How Men Feel

Men rarely risk sharing their feelings with other men or willingly acknowledge vulnerability. We’d rather polish a persona of strength, self-confidence and invincibility. This seriously constrains our capacity to live a full life — not to mention that it gets really exhausting!

Recently, an opportunity to risk presented itself. It was as if my friend and I had reached a certain tipping point — we’d either go deeper, admitting the truth of our lives, or we’d stall-out and our friendship would flounder amid trivialities. Thankfully, my friend risked honesty, transparency, vulnerability within the safe parameters we’d put in place over years of light-hearted banter.

As with all forms of human intimacy some details are simply too personal, private, even sacred to be shared outside the relationship. That’s the case here. In fact, safe parameters built over time create the very trust needed for transparent honesty and deep human intimacy. Rare and difficult as all this may be, it’s wonderfully priceless when it occurs.

A couple lingering ruminations from our conversation may be shared, however. They certainly are not offered as incontrovertible “truth”. Rather, they are offered to stimulate curiosity and a sense of wonder about what happens when we risk honesty, share feelings and admit vulnerabilities.

Prescinding from the specific emotions or “secrets” men generally try so hard to keep hidden, my friend and I asked how we might disengage from the straight-jacket in which repressed feelings hold us. Acknowledging that we had such a problem appeared as the necessary first step — allowing what’s buried alive to see the light of day!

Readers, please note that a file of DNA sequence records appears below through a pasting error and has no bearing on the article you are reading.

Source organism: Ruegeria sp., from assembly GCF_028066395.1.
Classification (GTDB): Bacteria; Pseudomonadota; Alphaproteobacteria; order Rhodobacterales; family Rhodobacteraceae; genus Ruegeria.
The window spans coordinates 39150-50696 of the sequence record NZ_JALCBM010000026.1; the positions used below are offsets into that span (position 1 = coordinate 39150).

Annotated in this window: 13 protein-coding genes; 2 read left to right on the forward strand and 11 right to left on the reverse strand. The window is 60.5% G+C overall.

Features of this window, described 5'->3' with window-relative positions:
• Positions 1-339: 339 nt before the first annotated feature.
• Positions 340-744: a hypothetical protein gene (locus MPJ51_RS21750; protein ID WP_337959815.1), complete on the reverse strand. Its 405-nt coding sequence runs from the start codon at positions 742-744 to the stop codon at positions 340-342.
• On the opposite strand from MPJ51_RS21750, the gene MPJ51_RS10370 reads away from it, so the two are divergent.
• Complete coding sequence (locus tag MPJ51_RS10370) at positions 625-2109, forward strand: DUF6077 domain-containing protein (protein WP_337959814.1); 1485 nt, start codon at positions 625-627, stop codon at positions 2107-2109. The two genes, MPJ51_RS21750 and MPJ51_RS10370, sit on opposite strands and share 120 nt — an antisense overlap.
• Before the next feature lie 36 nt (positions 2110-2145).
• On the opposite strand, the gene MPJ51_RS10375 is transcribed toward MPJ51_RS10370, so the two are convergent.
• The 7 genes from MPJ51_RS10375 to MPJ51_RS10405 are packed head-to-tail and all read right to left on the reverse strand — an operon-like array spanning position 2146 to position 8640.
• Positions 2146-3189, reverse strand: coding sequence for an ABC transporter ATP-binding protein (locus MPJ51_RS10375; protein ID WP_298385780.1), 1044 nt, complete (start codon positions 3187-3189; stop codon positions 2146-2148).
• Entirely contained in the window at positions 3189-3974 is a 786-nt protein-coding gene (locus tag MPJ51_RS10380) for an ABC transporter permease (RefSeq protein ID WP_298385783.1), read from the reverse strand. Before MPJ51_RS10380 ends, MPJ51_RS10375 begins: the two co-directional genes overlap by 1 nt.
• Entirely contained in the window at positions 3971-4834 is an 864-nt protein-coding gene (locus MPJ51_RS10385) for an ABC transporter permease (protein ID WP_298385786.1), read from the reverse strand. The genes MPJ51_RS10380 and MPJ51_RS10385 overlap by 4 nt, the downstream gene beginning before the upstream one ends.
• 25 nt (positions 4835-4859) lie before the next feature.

Then, what? That’s where our curiosity and wonder remain piqued. Though typical males often find it difficult to reveal a full spectrum of deep emotion, feelings unexpressed remain very much alive beneath the surface! How do we disarm their seismic force while tapping into their potential power, strength and capacity to transform our lives? Sounds so simple, even prosaic, but it comes down to letting go of control. 

Most folks often confuse control with power. They are not the same thing!  Risking honesty and transparency my friend gave-up control, or even more explicitly, disarmed the paralyzing control his fear, anger and repressed emotions had over him. By relinquishing control my friend paradoxically found true strength, real power and abilities beyond his imaging.

All of the great wisdom traditions of the world seem to proclaim in one way or another what we experienced. The Apostle Paul provides a Christian expression when he writes: “…power is perfected in weakness… For when I am weak, then I am strong.” (2 Cor 12:9f).

It’s one thing to praise these words from the safe distance of pious platitudes or Sunday sermons. It’s a whole other thing to get them into your bones, giving them flesh. Of this I am more than certain.

 

 

 

 

People Aren’t Stupid!

Too often I make a big mistake. I presume that people who disagree with me are uninformed, lack knowledge or otherwise need more facts. Not only is this supremely arrogant, it’s simply wrong!

Headlines provide plenty of reasons to scratch our heads in disbelief, amazement and even shock. Instantaneous global news access,as well as immediate answers via Internet searches, has done little to enhance human wisdom or well-being. Perhaps it hurts!

Poet, David Whyte flays our predicament, prescribes the solution we have forgotten:

This is not
the age of information.

This is not
the age of information.

Forget the news,
and the radio,
and the blurred screen.

This is the time of loaves
and fishes.

People are hungry,
and one good word is bread
for a thousand.

People aren’t stupid! So what are we to do? What are we to say? Will we give people answers, explanations, excuses? People are not ignorant! We have all the facts we need, perhaps too much information.